The death toll from the massive earthquake that rocked southern Mexico has risen to at least 90, with most of the fatalities occurring in Oaxaca State.
The powerful 8.2-magnitude quake struck off Mexico’s far southern Pacific coast just before midnight Thursday, about 100 kilometers from the town of Tonala.
By Sunday, many in the area were still living outdoors for fear of aftershocks, including one measuring 5.2 early Sunday.
Officials in Oaxaca and Chiapas states said thousands of houses and hundreds of schools had been damaged or destroyed. Hundreds of thousands of people were reported to be without water service.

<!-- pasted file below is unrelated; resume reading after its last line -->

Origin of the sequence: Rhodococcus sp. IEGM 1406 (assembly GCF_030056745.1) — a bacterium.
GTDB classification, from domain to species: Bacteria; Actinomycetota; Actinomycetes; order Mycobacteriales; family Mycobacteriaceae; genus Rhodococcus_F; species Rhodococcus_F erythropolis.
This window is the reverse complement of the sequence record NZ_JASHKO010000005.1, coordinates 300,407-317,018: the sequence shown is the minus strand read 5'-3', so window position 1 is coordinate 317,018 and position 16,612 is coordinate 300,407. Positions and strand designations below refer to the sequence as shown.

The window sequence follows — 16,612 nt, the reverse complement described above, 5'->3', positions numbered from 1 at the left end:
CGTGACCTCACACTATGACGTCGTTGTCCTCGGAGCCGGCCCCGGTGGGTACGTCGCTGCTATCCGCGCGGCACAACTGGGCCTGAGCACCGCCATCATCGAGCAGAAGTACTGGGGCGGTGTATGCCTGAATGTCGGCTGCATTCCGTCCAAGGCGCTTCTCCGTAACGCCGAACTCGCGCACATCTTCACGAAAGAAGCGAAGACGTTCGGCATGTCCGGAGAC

The earthquake triggered a 1-meter-high tsunami, according to the Pacific Tsunami Warning Center, but there were no reports of tsunami damage.
The quake was felt as far away as Mexico City and Guatemala City. Residents of the Mexican capital fled into the streets, many in their pajamas, for fear buildings would collapse.
Mexican President Enrique Pena Nieto has said the earthquake was bigger than a 1985 earthquake in the country that killed thousands. In a televised address Friday evening, he declared three days of national mourning and promised that the government will help rebuild.
Teams of soldiers and federal police armed with shovels and sledgehammers fanned out across neighborhoods to help demolish damaged buildings. Other groups distributed boxes of food.
"The power of this earthquake was devastating," Pena Nieto said, but added that Mexico's response "will be greater."